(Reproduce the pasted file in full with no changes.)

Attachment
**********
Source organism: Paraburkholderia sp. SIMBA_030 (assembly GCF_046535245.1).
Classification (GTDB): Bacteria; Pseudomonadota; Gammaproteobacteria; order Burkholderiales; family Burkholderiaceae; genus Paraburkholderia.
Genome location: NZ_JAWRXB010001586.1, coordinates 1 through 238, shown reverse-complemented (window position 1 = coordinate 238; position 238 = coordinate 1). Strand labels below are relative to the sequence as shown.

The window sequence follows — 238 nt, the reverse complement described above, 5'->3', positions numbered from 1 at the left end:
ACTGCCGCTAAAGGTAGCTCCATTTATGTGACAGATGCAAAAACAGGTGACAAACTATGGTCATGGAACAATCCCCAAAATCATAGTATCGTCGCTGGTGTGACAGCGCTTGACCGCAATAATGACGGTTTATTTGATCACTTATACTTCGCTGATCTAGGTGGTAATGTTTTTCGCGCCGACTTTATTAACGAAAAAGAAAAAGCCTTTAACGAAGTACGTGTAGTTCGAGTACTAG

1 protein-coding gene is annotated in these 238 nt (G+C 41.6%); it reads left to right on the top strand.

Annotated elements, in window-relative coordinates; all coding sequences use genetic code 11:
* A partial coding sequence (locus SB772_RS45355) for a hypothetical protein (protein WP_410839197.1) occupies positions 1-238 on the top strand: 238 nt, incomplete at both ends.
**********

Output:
Source organism: Paraburkholderia sp. SIMBA_030 (assembly GCF_046535245.1).
Classification (GTDB): Bacteria; Pseudomonadota; Gammaproteobacteria; order Burkholderiales; family Burkholderiaceae; genus Paraburkholderia.
Genome location: NZ_JAWRXB010001586.1, coordinates 1 through 238, shown reverse-complemented (window position 1 = coordinate 238; position 238 = coordinate 1). Strand labels below are relative to the sequence as shown.

The window sequence follows — 238 nt, the reverse complement described above, 5'->3', positions numbered from 1 at the left end:
ACTGCCGCTAAAGGTAGCTCCATTTATGTGACAGATGCAAAAACAGGTGACAAACTATGGTCATGGAACAATCCCCAAAATCATAGTATCGTCGCTGGTGTGACAGCGCTTGACCGCAATAATGACGGTTTATTTGATCACTTATACTTCGCTGATCTAGGTGGTAATGTTTTTCGCGCCGACTTTATTAACGAAAAAGAAAAAGCCTTTAACGAAGTACGTGTAGTTCGAGTACTAG

1 protein-coding gene is annotated in these 238 nt (G+C 41.6%); it reads left to right on the top strand.

Annotated elements, in window-relative coordinates; all coding sequences use genetic code 11:
* A partial coding sequence (locus SB772_RS45355) for a hypothetical protein (protein WP_410839197.1) occupies positions 1-238 on the top strand: 238 nt, incomplete at both ends.